WPBN Marquette: Peters aims to help Michigan's cherry industry, other AG products crippled by dumping

LANSING, Mich. — A bipartisan effort is underway in Washington to help curb imported products sold at a lower price on the U.S. market, hurting many small industries.

Sen. Gary Peters, D-Michigan, introduced legislation aimed to help small and medium-sized businesses that have been negatively impacted by trade practices known as dumping; when products are imported and sold a lower price due to subsidies and little to no tariffs.

“We’ve certainly seen a very devastating impact of Turkish cherries being dumped on the market,” Peters said. “That’s in clear violation of trade rules, it’s illegal activity when it comes to trade policy.”

The influx of Turkish cherries hit industries in northern Michigan hard. Ben LaCross, manager of farming operations at LaCross Farms, said his operation have been hit by foreign competition for years.

Peters worked with Sen. Richard Burr, R-North Carolina, to draft the legislation. The goal would be to give the U.S. Commerce Department the authority to launch investigations into the trade practices. The legislation calls to form a task force within the department with the sole responsibility of potential trade abuses investigations and ensures it has the tools and abilities to support businesses in the Unite States.

“The [commerce] department has the resources, it’s just a matter of making it a priority,” Peters said. “We have to protect our small businesses that are actually being hurt by foreign countries that are using practices that are simply unacceptable.”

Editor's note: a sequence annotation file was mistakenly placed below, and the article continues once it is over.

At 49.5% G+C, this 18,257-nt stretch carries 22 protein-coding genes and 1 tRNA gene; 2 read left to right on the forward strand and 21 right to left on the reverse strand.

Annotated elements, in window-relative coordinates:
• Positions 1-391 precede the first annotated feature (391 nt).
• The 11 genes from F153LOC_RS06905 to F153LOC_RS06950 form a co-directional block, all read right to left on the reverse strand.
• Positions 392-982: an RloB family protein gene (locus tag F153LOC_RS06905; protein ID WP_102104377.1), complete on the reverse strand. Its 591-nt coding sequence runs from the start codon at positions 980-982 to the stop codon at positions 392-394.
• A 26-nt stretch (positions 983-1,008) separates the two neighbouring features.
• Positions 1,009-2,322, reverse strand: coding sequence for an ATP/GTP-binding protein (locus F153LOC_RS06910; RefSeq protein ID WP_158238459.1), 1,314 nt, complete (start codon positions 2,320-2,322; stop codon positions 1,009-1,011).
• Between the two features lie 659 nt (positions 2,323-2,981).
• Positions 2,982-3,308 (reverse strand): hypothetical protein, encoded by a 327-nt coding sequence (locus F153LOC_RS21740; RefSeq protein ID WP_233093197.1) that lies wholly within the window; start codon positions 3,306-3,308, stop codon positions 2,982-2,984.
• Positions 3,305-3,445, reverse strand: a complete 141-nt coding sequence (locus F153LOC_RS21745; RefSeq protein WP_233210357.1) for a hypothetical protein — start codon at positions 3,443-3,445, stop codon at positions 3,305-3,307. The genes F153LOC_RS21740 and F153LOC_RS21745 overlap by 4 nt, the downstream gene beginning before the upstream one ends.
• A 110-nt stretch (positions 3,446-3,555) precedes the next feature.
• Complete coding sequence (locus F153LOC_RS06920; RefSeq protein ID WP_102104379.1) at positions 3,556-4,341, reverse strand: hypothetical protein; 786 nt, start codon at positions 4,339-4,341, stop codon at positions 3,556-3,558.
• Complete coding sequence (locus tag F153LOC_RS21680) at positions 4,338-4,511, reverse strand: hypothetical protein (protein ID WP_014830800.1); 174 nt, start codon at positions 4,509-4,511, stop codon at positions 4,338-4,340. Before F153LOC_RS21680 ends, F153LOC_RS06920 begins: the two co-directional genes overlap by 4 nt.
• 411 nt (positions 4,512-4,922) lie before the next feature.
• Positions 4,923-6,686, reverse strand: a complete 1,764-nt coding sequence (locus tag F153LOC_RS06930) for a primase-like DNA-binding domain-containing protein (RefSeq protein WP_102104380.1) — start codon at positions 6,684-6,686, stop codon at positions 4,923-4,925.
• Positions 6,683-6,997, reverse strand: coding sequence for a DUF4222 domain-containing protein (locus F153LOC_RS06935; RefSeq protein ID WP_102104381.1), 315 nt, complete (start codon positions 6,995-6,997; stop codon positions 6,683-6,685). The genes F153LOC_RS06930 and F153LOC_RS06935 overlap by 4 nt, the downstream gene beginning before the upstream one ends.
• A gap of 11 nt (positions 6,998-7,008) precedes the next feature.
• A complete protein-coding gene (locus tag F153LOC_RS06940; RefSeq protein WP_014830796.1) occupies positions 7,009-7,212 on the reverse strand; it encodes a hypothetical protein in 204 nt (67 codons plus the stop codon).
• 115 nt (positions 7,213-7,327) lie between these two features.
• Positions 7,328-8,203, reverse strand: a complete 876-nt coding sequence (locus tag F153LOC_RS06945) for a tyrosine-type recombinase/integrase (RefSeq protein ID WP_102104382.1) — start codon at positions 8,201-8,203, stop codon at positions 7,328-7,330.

The legislation would strengthen existing outreach programs run by the U.S. Small Business Administration (SBA) and the U.S. Patent and Trademark Office (USPTO), to better inform small businesses on domestic and international intellectual property protections.

Peters and Burr first reintroduced the legislation last year.

Peters brought up the bill with President Donald Trump during a trade roundtable discussion in D.C. in 2018. Peters took the opportunity to explain that larger industries, like steel, have resources to launch individual investigations. Smaller industries, like Michigan’s cherry businesses, don’t have access the to same options.

“It’s a fantastic idea, but you’re right, they can’t hire the lawyers, it’s too small, but in a double way it’s very, very big,” Trump said.

Despite not being successful with the plan in 2018, Peters said he’s committed to seeing the legislation becoming law to help every small business impacted by the dumping practices.

“I’m going to keep pushing it until we make it a reality,” he said.

By:  Mikenzie Frost
Source: UPNorthLive.com